Thor, Sept. 4 — Thor experienced a burglar epidemic last night, the chief characteristic of which was the hard luck attending the efforts of the hard working robbers.After breaking into three buildings and blowing one safe, they succeeded in getting away with a quantity of silk and other merchandise.

The safe in the office of the Chapman Lumber company was found this morning to be in a badly demolished condition. The door had been blown from its hinges, and the force of the explosion had wrecked the entire safe. Fortunately, nothing had been left in the strong box over night, and the burglars were compelled to leave empty-handed after their trouble.

By what is thought to have been the same persons, a second burglary was committed at the general store of Stewart Oleson, where a large amount of silks and a few other articles of merchandise were taken.

The postoffice was broken into, but not entered. A window had been forced open and the burglars were about to enter when they were frightened away by a burglar alarm.

No arrests have been made, nor is there a clue to the robbers.

25
Aug

Merry Quartette of Drunks

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The Fort Dodge Messenger: Aug. 25, 1904

Merry Quartette of Drunks

Appear in Police Court This August Morning

All are Relegated to the Pen for Punishment and Meditation Fancy Free

A quartet of drunks and vagrants graced the mercy seat in police court this morning. All plead guilty to their respective charges, as a result the city jail now houses four new ocupants (sic). The first man up was James King who appeared Wednesday morning and was allowed to leave upon promise to get out of town at once. He was given a strong dose this morning in the shape of a $9.35 sentence (about $235 today).

William Carroll of Minnesota was quickly disposed of at $5.85 ($147). William Davis from the Windy City took his $1 ($25 today) and costs and was lead to the bastile without a murmur. John Wilborn was the last man up and he made a strenuous plea for fresh air, saying that he had an appointment at Oelwein. He too was relegated to the city pen.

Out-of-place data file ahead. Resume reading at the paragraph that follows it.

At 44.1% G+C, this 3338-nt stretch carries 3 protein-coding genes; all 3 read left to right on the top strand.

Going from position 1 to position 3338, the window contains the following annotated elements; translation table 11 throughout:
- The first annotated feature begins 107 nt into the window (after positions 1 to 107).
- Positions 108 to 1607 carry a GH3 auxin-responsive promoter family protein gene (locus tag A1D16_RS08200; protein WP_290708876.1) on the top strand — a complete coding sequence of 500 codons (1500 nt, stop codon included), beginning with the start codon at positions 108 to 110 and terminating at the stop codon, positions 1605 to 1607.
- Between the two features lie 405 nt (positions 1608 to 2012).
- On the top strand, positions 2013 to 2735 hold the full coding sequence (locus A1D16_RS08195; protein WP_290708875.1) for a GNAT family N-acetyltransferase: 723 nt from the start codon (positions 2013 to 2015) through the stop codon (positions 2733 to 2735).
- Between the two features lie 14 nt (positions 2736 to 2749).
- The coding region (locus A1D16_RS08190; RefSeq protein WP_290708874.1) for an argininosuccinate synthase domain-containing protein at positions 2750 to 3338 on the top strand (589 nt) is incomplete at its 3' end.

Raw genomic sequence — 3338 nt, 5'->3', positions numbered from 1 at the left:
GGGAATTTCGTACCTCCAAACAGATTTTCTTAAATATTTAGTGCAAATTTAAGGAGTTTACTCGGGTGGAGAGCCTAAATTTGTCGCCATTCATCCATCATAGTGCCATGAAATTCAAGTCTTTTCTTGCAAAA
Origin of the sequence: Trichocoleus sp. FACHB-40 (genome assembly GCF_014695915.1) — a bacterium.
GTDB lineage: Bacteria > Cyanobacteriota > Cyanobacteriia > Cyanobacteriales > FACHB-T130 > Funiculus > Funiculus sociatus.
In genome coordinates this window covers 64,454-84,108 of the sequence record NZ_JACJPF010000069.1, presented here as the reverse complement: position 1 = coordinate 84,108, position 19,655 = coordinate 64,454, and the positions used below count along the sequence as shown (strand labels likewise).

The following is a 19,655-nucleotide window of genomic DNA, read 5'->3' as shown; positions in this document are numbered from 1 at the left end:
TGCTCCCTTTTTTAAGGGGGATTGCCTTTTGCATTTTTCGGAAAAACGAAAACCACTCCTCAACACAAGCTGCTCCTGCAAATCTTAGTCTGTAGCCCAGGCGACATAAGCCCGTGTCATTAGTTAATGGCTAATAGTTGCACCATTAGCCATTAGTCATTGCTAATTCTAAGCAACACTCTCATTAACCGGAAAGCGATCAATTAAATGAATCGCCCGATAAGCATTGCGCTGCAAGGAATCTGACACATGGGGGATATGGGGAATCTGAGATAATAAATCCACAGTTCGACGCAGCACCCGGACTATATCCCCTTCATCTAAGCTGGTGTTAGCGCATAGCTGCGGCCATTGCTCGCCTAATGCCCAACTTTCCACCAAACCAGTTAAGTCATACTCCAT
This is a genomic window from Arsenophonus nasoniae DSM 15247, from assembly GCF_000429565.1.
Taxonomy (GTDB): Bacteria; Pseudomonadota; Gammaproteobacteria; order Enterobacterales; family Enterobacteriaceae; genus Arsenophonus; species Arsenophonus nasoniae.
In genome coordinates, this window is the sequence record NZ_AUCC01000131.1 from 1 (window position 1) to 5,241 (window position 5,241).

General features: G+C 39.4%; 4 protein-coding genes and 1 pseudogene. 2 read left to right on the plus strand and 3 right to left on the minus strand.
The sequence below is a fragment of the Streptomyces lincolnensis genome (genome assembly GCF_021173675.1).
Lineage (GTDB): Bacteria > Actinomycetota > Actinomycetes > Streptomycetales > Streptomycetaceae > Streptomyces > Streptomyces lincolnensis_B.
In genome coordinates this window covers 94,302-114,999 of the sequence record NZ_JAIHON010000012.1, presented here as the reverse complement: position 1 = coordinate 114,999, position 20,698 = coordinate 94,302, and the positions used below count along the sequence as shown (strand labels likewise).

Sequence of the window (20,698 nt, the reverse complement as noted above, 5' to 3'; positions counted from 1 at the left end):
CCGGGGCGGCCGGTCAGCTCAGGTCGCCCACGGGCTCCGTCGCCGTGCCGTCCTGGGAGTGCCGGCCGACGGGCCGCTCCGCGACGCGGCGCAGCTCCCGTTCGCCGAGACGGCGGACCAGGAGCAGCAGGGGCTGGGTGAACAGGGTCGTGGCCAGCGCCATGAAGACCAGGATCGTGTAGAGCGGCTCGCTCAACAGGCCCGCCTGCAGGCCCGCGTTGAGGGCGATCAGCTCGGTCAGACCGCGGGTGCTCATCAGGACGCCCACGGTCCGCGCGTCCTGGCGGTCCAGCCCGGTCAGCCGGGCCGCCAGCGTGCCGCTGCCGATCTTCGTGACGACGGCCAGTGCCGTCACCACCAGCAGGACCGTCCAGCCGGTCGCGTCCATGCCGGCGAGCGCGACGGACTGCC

18
Aug

The Ice Box Thief is Abroad Again

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The Fort Dodge Messenger: Aug. 18, 1905

The Ice Box Thief is Abroad Again

Ice Box at Parel Home in the East Part of the City Rifled Last Night

No Clew to Perpetrators

Recent Change in Train Service Allows Tramps to Prowl About the City all Night and get Away in the Morning Before Being Caught

The ice box thief is abroad in the city again, and after a week or two or respite from his inroads Fort Dodge housewives will again find themselves placed in a position that will necessitate their keeping a constant watch on their supply of provisions, where they are placed in refrigerators outside the house, or in any place easy of access.

At the Parel home in the east part of the city the ice box was opened last night and considerably lightened of its supply of groceries for the coming day.

The officers have been notified of the theft and a watch will be kept on the neighborhood to prevent further visits.

Captain Long stated to a Messenger man this morning that the reason for the frequent inroads upon the ice boxes lay in the recent change of train service on the (Illinois) Central (Railroad). “Hoboes (sic),” said he “can enter the city at 11 o’clock at night now and they need not go out towards Sioux City until 4 o’clock the next morning. This leaves them the whole night to prowl around the city and they they can get away in the morning before there is any chance of their being caught.”

From Fort Dodge city directories:

In the 1899-1890 city directory, only one Parel is in the city. Miss Katie R. Parel boarded with Mrs. M.A. O’Connor. No occupation is listed.

In 1898, the Parel family lived at 1508 First Ave. S. The family included Miss Nellie (teacher), John, Miss Katie (teacher), Miss Mary (milliner), Miss Annie (teacher), James (fireman), Thomas (miner) and William.

In 1908, the Parel family lived at 1508 First Ave. S. In the household were Anna T., John, Katherine, Mary J. (a milliner), Nellie (a teacher) and William, an operator with the Great Western Shoe Co. There is also a listing for James I. and May Parel at 1311 11th Ave. S. He was an adjuster, but no company is listed.

`In 1909, most of the family lived at 1602 Third Ave. S. This included Anna T. (teacher), John, Katherine, Nellie (teacher), and William, still an operator at the Great Western Shoe Co. James I. and May Parel lived at 1311 Fourth Ave. S. and he was a clerk.